The Twilight Sad, Usher Hall, Edinburgh, Sat 30 Nov
- Megan Forsyth
- 2 December 2019
James Graham and co. shine at the Scottish band's largest-ever headline gig
'We are The Twilight Sad and this must be a fucking dream,' lead singer James Graham says, looking out into the crowd at Edinburgh's Usher Hall. Nearly selling out the 2,200 capacity venue, the night marked the Scottish indie rock band's largest ever headline show. Since releasing their first EP in 2006, the hard-working quintet known for Graham's distinct Scottish accent, their gloomy lyrics and intense live shows, gradually developed a cult following (both at home and abroad) which has rapidly grown in recent years.
The setlist is heavy on numbers from their latest album, this year's It Won/t Be Like This All the Time, playing all but two of its eleven tracks, along with some old favourites. It's clear from the crowd's enthusiasm that this is a band the Scots feel extremely proud of, almost as if they have been watching their kids grow up over the years and this is graduation day. Before playing the old fan favourite 'That Summer, at Home I Had Become the Invisible Boy', Graham notes that the band performed the song way back in 2007 in Bannermans Bar in Edinburgh. 'A sweaty mess it was,' he recalls. 'It's still a sweaty mess.' He's right – although they are now performing in a venue over 12 times the size of wee Bannermans, the Usher Hall standing room is packed with adoring fans trying to push closer to the front.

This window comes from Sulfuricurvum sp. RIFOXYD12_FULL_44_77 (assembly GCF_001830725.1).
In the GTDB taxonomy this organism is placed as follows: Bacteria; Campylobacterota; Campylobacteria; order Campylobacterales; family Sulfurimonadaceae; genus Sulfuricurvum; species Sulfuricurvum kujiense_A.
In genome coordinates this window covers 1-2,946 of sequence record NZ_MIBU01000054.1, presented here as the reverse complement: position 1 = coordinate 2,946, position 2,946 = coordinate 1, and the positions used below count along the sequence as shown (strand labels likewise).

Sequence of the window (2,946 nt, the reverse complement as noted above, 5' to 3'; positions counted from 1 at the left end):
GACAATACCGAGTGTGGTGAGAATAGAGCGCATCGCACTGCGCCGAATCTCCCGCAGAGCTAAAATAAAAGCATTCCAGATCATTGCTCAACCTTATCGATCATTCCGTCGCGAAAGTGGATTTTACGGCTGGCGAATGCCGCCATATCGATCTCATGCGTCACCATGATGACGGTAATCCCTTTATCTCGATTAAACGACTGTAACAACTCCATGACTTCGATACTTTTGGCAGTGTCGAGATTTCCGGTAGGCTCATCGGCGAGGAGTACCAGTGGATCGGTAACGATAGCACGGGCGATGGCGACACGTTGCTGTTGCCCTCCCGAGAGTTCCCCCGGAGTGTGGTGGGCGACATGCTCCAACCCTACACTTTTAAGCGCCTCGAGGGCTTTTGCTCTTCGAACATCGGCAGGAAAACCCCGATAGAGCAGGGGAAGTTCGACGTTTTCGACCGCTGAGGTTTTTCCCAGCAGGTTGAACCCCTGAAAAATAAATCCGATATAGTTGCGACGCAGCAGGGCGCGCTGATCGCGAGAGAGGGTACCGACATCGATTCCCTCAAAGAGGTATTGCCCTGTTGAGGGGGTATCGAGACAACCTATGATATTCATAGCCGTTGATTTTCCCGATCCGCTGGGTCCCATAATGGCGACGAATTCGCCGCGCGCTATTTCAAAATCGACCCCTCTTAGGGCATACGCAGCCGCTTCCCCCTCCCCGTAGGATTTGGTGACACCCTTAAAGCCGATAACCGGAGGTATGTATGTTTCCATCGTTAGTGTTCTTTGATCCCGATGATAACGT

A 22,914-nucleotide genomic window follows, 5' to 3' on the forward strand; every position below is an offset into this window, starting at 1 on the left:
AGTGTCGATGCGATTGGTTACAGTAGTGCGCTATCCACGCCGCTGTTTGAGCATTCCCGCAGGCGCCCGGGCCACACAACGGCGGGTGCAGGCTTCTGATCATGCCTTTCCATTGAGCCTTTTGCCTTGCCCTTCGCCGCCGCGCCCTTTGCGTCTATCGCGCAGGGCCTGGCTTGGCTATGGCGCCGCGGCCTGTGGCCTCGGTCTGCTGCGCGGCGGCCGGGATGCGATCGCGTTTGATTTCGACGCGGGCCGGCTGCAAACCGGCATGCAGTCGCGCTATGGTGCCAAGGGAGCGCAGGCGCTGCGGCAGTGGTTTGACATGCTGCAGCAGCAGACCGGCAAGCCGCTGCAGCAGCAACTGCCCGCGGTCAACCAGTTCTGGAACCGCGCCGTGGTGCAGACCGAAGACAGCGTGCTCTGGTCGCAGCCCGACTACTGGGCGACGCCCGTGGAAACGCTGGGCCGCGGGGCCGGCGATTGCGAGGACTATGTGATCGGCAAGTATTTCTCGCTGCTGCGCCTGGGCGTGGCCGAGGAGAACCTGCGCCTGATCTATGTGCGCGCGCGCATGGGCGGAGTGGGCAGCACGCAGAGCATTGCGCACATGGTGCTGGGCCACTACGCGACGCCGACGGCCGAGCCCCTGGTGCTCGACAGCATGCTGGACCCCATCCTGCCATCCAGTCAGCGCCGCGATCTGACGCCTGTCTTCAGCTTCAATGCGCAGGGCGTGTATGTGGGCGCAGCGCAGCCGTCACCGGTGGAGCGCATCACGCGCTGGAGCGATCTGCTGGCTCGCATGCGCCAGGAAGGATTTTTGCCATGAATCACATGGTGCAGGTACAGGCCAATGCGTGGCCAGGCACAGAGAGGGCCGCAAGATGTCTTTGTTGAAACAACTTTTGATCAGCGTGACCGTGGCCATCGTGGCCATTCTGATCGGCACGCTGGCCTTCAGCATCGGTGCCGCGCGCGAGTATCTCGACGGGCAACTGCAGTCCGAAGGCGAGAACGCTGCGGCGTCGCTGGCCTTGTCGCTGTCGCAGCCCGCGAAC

Graham is an enigmatic frontman who gives his all onstage, swaying about and losing himself entirely in each song. The moving crescendo of 'Cold Days from the Birdhouse' gets one of the biggest cheers of the night and Graham is overwhelmed by the response. He pauses and seems unsure that he can carry on. 'I'll never forget that,' he says nearly in tears, and it's clear that he is genuinely grateful for this moment.
They pay tribute to their late friend Scott Hutchison with an emotional cover of Frightened Rabbit's 'Keep Yourself Warm', but it's somehow more uplifting than sad, with the entire crowd loudly singing along to every word. Graham notes how much it means 'to be in a room like this, full of people who loved him as much as we did.' The connection between the two bands and their fans is undeniable and there is no one else who could pay a more fitting tribute to Scott. 'I know you're here,' Graham says, looking upwards, and the heartstrings of the entire crowd are pulled simultaneously.
The final song of the night is 'And She Would Darken the Memory', which first appeared on the band's debut EP all those years ago. The Twilight Sad are a consistently strong live band, but tonight was a particularly triumphant occasion and performance. It felt like everything that the band worked so hard for over the last thirteen years was leading up to this specific moment in time, and they absolutely owned it with both grace and style.